State v. Jay, 2013 MT 79 (March 26, 2013) (5-0) (Rice, J.)
Issue: (1) Whether the district court erred in denying Jay’s challenge for cause; (2) whether the district court erred in excluding Jay’s expert witness; (3) whether the district court erred in denying Jay’s request to instruct on DUI as a lesser-included offense of Vehicular Homicide While Under the Influence; and (4) whether the district court erred in ordering Jay to pay restitution to the state, the victims, and the victims’ family members.
Short Answer: (1) No; (2) no; (3) no; and (4) yes.
Affirmed issues 1-3 and reversed issue 4
Facts: One night in October 2008, Jay was driving westbound on I-90 between Laurel and Billings when he crossed the median and began driving into oncoming eastbound traffic. Two cars avoided him, but Jay’s pickup struck a third, killing two people. EMTs smelled alcohol on Jay’s breath, and asked if he had been drinking. He said he had drunk two beers, and was “driving tired.” The weather was fine and there was no debris on the road. According to his truck’s computer, Jay did not apply his brakes during the 25 seconds preceding the crash. Jay told an officer he had had two beers and fallen asleep behind the wheel. Jay’s BAC was between .0706 and .088. Jay was charged with two counts of vehicular homicide while under the influence, and in the alternative, negligent homicide. He was also charged with two counts of criminal endangerment for forcing other drivers off the road. Jay’s defense was that he lost consciousness prior to the crash, perhaps because of a seizure. Prior to trial he disclosed that he intended to call a neurology expert, Dr. Peterson, to testify on seizure disorders. The state moved to exclude Dr. Peterson after interviewing him, because he had never examined Jay, and his only basis of knowledge about Jay was an EEG from the day of the accident that showed no evidence of seizures, and Jay’s lawyer’s oral account.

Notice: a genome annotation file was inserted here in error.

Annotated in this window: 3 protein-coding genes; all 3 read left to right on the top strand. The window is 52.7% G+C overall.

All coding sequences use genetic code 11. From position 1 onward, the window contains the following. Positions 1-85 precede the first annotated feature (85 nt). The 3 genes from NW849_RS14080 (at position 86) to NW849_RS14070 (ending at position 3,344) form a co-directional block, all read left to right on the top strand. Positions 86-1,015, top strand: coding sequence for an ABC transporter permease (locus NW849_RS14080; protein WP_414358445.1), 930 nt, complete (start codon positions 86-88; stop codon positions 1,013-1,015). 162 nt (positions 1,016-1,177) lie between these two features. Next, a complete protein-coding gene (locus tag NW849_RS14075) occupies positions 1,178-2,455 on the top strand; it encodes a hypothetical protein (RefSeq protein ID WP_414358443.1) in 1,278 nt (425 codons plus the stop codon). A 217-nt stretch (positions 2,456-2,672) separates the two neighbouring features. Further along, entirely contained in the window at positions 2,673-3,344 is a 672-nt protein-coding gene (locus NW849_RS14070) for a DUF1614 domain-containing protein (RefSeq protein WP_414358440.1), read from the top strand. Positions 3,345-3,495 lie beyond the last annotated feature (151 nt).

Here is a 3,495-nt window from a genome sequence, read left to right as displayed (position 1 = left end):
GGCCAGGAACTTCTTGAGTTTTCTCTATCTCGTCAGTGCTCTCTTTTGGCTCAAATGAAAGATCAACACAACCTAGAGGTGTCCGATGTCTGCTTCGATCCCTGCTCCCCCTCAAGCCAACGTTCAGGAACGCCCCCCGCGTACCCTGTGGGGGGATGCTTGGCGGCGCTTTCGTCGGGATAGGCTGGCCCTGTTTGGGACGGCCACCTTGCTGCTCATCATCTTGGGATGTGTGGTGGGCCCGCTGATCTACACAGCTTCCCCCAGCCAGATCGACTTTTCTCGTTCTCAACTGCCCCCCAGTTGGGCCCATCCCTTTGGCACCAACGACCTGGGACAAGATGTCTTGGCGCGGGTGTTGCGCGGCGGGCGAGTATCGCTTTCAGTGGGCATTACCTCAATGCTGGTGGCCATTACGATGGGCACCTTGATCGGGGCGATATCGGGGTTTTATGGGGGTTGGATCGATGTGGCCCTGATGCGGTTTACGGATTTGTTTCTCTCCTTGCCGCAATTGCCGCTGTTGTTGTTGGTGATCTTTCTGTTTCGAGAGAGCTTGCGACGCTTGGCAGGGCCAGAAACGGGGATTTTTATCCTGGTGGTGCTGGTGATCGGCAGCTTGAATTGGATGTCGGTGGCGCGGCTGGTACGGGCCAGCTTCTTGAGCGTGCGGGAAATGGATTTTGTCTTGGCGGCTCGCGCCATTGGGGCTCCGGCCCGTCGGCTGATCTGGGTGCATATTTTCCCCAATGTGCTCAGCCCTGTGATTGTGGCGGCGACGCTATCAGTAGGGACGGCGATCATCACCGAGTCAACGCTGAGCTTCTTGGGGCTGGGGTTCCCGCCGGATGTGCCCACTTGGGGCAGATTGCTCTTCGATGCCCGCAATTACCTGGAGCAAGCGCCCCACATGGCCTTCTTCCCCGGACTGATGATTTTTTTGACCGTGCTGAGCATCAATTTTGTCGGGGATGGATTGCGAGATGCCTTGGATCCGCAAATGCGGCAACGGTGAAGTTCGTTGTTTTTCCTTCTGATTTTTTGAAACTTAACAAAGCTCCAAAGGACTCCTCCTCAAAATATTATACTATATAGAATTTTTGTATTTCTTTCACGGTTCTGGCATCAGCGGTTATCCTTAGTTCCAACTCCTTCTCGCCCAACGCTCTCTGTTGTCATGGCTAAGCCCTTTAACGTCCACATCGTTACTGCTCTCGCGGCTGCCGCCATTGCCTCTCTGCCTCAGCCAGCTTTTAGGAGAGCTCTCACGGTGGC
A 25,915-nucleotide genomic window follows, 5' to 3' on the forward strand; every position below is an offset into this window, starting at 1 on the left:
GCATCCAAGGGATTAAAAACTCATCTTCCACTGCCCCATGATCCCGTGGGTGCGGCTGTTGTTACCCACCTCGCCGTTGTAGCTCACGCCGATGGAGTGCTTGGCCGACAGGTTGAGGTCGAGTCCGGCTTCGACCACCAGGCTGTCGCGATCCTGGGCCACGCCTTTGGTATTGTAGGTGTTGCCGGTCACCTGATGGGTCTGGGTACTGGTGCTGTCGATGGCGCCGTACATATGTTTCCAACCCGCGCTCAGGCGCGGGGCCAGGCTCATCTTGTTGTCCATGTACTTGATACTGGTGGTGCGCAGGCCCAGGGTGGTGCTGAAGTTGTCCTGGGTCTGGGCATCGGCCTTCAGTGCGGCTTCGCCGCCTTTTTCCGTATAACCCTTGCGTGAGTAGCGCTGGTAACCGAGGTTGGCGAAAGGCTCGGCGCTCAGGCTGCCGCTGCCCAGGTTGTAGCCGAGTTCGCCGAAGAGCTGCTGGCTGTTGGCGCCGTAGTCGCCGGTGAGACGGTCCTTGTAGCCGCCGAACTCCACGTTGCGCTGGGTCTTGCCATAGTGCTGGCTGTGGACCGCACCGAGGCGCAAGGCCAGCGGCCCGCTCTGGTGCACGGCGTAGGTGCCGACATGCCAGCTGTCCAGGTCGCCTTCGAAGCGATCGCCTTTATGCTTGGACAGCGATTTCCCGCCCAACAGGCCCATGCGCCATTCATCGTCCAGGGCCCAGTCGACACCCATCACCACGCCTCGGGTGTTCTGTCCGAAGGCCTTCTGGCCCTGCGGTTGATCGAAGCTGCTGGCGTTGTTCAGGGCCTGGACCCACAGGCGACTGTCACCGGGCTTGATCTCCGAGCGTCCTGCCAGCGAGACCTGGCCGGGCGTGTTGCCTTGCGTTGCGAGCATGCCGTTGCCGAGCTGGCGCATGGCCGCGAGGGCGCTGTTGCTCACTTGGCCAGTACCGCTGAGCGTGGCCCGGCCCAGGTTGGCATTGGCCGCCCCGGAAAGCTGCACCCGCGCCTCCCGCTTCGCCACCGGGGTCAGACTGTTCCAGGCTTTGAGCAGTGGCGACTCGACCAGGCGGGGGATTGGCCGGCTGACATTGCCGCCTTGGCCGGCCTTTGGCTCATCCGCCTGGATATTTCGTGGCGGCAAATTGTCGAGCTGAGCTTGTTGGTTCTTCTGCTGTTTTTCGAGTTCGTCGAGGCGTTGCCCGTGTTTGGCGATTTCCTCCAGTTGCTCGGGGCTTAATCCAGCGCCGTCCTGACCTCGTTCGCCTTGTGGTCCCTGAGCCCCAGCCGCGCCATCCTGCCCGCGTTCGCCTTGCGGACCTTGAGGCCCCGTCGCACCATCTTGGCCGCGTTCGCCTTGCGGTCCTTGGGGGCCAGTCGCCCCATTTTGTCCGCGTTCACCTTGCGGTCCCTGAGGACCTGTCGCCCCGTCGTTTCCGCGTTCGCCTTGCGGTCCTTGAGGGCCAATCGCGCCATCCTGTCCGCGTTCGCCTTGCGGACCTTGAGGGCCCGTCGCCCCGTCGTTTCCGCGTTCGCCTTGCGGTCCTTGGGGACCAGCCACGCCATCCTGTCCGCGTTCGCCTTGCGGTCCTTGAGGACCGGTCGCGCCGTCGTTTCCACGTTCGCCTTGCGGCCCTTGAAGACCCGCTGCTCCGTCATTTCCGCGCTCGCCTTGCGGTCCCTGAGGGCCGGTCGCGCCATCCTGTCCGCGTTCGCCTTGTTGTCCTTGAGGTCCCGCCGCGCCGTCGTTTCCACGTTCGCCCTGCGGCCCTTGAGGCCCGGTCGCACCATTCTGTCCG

Procedural Posture & Holding: The district court held a hearing on pretrial motions, including the state’s motion to exclude Dr. Peterson. Jay’s counsel said Dr. Peterson would explain the typical symptoms of partial seizures and the difficulty in diagnosing them, but would not opine whether Jay suffered a seizure while driving. The court excluded him under M.R. Evid. 402, 403, and 702. Jay challenged a juror for cause after she voiced concerns about her ability to be impartial about drinking and driving, but the district court denied the challenge and Jay removed her with a peremptory challenge. Jay submitted a proposed instruction that DUI was a lesser-included offense, and the court denied it because the fact of Jay’s case did not support the instruction. The jury convicted Jay of two counts of negligent homicide and two counts of negligent endangerment, a lesser-included offense of criminal endangerment. The court sentenced Jay to 30 years in prison with 10 suspended, and ordered Jay to pay $600 in restitution to the state for expenses incurred in interviewing Dr. Peterson, as well as the cost of mental health treatment for the victims and their family members. Jay appeals, and the Supreme Court affirms in part and reverses in part.
Reasoning: (1) Whether a juror should be removed for cause hinges on distinguishing between a juror with a “fixed opinion” and a juror who has mere preconceptions. Here, the juror Jay challenged for cause did not demonstrate a fixed opinion about Jay’s guilt. Her spontaneous statement that she would follow the law even though it would be personally difficult is given more weight than “coaxed recantations.” The lower court did not abuse its discretion in denying the challenge for cause. (2) Jay argues the unexplained nature of his driving raises the possibility of a seizure. But there was no evidentiary connection made between seizures and Jay’s driving, and the lower court did not abuse its discretion in excluding the testimony. Moreover, the application of Rule 702 did not abridge Jay’s constitutional right to present a defense. Jay argues that his counsel rendered ineffective assistance by failing to create a record supporting the possibility that Jay had a seizure; however, this claim is not based on the trial record, and must be brought in a post-conviction proceeding. (3) Vehicular homicide includes the elements of a DUI offense, meeting step one of the two-step analysis in State v. Castle. The instruction must be given only when the jury, based on the evidence, could be warranted in finding the defendant guilty of the lesser included offense. If the defendant’s theory would support his acquittal, not a conviction for the lesser-included offense, the instruction need not be given. Jay argued he was not drunk, but had lost consciousness for some other reason. The lower court therefore did not abuse its discretion in refusing the lesser-included instruction. (4) The state concedes that the open-ended restitution award for mental health treatment for the victims and their families was error, leaving only the issue of the $600 restitution award to the state for Dr. Peterson’s interview. The state is not a victim of Jay’s crime and is therefore ineligible under § 46-18-201(5) for any restitution. This award is vacated.